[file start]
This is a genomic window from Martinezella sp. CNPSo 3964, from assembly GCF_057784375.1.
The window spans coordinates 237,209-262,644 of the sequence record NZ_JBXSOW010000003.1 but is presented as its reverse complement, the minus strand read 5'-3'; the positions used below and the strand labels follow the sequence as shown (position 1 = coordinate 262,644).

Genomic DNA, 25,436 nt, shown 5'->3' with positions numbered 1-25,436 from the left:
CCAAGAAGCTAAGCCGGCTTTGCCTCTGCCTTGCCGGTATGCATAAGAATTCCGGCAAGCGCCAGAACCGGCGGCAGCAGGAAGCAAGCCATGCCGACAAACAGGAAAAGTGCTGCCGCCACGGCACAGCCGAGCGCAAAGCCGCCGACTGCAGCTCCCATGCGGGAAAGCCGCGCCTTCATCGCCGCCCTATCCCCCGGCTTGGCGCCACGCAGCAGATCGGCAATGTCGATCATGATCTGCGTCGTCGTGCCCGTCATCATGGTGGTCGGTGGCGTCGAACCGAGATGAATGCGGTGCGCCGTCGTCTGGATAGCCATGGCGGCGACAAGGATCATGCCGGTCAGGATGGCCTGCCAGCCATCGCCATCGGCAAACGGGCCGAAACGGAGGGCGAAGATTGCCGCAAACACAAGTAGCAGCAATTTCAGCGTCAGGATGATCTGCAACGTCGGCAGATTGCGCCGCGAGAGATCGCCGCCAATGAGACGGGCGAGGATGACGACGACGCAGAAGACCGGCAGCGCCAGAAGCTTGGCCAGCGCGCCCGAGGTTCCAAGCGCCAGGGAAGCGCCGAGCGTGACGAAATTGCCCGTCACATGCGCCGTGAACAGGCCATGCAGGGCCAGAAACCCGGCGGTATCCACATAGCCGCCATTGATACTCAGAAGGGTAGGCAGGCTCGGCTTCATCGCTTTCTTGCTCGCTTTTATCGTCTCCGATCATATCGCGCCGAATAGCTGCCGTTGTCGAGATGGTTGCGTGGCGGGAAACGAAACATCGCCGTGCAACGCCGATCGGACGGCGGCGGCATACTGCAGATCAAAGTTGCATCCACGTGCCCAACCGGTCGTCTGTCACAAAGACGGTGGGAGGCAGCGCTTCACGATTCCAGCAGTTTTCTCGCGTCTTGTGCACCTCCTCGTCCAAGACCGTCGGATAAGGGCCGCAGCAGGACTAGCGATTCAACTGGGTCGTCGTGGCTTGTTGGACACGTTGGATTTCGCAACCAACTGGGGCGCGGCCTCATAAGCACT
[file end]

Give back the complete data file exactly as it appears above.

This is a genomic window from Martinezella sp. CNPSo 3964, from assembly GCF_057784375.1.
The window spans coordinates 237,209-262,644 of the sequence record NZ_JBXSOW010000003.1 but is presented as its reverse complement, the minus strand read 5'-3'; the positions used below and the strand labels follow the sequence as shown (position 1 = coordinate 262,644).

Genomic DNA, 25,436 nt, shown 5'->3' with positions numbered 1-25,436 from the left:
CCAAGAAGCTAAGCCGGCTTTGCCTCTGCCTTGCCGGTATGCATAAGAATTCCGGCAAGCGCCAGAACCGGCGGCAGCAGGAAGCAAGCCATGCCGACAAACAGGAAAAGTGCTGCCGCCACGGCACAGCCGAGCGCAAAGCCGCCGACTGCAGCTCCCATGCGGGAAAGCCGCGCCTTCATCGCCGCCCTATCCCCCGGCTTGGCGCCACGCAGCAGATCGGCAATGTCGATCATGATCTGCGTCGTCGTGCCCGTCATCATGGTGGTCGGTGGCGTCGAACCGAGATGAATGCGGTGCGCCGTCGTCTGGATAGCCATGGCGGCGACAAGGATCATGCCGGTCAGGATGGCCTGCCAGCCATCGCCATCGGCAAACGGGCCGAAACGGAGGGCGAAGATTGCCGCAAACACAAGTAGCAGCAATTTCAGCGTCAGGATGATCTGCAACGTCGGCAGATTGCGCCGCGAGAGATCGCCGCCAATGAGACGGGCGAGGATGACGACGACGCAGAAGACCGGCAGCGCCAGAAGCTTGGCCAGCGCGCCCGAGGTTCCAAGCGCCAGGGAAGCGCCGAGCGTGACGAAATTGCCCGTCACATGCGCCGTGAACAGGCCATGCAGGGCCAGAAACCCGGCGGTATCCACATAGCCGCCATTGATACTCAGAAGGGTAGGCAGGCTCGGCTTCATCGCTTTCTTGCTCGCTTTTATCGTCTCCGATCATATCGCGCCGAATAGCTGCCGTTGTCGAGATGGTTGCGTGGCGGGAAACGAAACATCGCCGTGCAACGCCGATCGGACGGCGGCGGCATACTGCAGATCAAAGTTGCATCCACGTGCCCAACCGGTCGTCTGTCACAAAGACGGTGGGAGGCAGCGCTTCACGATTCCAGCAGTTTTCTCGCGTCTTGTGCACCTCCTCGTCCAAGACCGTCGGATAAGGGCCGCAGCAGGACTAGCGATTCAACTGGGTCGTCGTGGCTTGTTGGACACGTTGGATTTCGCAACCAACTGGGGCGCGGCCTCATAAGCACT